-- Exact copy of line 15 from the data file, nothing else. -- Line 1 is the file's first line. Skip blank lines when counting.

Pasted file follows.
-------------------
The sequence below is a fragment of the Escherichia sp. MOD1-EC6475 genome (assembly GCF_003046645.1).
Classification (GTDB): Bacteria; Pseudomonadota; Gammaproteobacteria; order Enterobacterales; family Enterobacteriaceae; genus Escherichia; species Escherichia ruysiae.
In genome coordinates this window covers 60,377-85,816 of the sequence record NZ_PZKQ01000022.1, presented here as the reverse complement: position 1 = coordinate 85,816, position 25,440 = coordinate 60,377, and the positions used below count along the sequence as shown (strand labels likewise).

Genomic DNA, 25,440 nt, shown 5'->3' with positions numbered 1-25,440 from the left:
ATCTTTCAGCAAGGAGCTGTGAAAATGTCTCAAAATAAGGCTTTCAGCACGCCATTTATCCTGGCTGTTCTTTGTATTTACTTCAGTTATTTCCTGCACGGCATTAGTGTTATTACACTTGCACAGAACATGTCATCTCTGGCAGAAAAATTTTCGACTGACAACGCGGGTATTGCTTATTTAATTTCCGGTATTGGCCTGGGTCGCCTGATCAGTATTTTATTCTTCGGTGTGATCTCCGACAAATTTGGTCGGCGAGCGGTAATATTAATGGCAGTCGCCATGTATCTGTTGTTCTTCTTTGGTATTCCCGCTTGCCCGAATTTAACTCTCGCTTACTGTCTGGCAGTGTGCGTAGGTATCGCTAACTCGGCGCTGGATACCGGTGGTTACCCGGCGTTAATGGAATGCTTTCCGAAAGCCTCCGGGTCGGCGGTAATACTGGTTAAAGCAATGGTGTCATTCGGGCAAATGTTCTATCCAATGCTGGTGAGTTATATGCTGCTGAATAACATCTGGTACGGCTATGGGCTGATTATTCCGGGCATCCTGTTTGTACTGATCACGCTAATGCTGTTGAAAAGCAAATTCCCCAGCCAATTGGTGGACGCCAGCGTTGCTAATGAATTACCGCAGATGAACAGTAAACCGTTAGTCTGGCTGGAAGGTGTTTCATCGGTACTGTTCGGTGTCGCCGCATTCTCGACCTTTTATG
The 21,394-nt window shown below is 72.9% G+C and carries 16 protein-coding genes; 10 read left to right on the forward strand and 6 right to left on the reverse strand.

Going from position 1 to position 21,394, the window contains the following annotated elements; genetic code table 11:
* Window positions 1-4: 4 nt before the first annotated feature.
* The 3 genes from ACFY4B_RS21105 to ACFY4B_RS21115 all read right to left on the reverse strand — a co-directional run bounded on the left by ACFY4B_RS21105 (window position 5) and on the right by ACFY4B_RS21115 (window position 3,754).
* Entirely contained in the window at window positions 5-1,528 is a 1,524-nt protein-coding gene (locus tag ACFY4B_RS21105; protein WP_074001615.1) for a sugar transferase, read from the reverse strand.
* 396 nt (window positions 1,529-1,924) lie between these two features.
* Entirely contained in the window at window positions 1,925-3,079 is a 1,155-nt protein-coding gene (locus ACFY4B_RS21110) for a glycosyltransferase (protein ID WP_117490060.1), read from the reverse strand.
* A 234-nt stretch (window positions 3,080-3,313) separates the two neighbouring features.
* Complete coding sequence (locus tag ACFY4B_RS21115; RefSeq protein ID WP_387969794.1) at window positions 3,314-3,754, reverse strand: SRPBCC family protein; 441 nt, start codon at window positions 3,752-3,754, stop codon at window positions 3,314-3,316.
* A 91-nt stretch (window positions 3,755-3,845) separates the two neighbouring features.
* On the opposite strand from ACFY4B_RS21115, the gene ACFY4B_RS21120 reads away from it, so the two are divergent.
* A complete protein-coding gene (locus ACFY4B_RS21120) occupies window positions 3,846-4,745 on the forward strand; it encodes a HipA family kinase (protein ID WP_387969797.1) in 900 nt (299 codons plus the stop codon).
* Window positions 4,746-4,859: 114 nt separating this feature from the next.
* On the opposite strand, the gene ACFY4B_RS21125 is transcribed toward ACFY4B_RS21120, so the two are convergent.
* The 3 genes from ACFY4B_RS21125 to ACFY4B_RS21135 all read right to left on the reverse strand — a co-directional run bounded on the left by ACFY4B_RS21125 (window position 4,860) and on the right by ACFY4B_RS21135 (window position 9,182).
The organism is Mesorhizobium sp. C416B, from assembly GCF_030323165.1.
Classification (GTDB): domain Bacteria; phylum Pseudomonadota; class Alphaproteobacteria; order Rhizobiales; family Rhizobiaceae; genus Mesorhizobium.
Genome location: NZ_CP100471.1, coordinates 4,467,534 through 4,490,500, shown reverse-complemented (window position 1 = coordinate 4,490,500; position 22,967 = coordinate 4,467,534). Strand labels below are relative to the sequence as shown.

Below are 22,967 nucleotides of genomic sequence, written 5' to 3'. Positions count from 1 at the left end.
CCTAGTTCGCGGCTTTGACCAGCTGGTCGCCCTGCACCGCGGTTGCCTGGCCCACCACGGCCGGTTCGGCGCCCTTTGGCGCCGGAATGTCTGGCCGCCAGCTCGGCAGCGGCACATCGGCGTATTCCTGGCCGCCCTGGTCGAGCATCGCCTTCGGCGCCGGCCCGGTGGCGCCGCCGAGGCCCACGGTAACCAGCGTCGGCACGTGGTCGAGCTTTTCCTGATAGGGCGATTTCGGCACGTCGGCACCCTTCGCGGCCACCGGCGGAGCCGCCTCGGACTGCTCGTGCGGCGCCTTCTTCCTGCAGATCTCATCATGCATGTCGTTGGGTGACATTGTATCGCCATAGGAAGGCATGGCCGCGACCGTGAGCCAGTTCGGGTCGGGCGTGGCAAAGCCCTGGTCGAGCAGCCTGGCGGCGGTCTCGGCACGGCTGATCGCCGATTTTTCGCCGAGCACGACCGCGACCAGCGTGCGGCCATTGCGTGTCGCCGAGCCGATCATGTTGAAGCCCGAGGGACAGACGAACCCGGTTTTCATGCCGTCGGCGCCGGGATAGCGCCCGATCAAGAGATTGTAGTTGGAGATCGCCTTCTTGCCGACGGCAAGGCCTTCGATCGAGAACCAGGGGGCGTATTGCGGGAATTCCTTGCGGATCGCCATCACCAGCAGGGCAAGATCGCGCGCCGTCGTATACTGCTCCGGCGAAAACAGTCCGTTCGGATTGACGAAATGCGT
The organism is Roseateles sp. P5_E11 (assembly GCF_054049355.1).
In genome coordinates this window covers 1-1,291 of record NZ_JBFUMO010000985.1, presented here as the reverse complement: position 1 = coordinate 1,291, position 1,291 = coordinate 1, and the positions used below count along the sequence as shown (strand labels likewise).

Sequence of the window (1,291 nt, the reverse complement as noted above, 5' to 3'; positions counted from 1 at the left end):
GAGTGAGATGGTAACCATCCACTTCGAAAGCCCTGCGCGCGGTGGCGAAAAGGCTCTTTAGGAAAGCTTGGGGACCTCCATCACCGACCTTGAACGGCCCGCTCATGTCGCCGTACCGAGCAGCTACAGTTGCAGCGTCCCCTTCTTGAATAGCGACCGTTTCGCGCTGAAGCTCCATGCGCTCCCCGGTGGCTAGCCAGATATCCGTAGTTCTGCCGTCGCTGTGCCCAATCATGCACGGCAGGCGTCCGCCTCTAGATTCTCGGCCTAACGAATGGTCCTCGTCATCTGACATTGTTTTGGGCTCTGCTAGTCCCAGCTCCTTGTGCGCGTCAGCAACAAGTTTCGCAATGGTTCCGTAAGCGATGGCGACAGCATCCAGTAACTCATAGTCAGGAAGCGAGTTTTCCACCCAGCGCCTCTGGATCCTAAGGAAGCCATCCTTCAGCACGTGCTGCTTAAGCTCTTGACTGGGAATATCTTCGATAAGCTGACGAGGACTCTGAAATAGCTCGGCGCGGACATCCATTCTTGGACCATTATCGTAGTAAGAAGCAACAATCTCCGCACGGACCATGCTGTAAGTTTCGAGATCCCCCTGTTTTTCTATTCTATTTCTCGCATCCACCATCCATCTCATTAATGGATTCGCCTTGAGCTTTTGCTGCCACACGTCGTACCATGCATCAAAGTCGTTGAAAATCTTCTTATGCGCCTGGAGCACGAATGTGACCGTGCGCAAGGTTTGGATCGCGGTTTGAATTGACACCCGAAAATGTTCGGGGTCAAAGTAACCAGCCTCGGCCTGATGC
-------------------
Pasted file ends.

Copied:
* A 91-nt stretch (window positions 3,755-3,845) separates the two neighbouring features.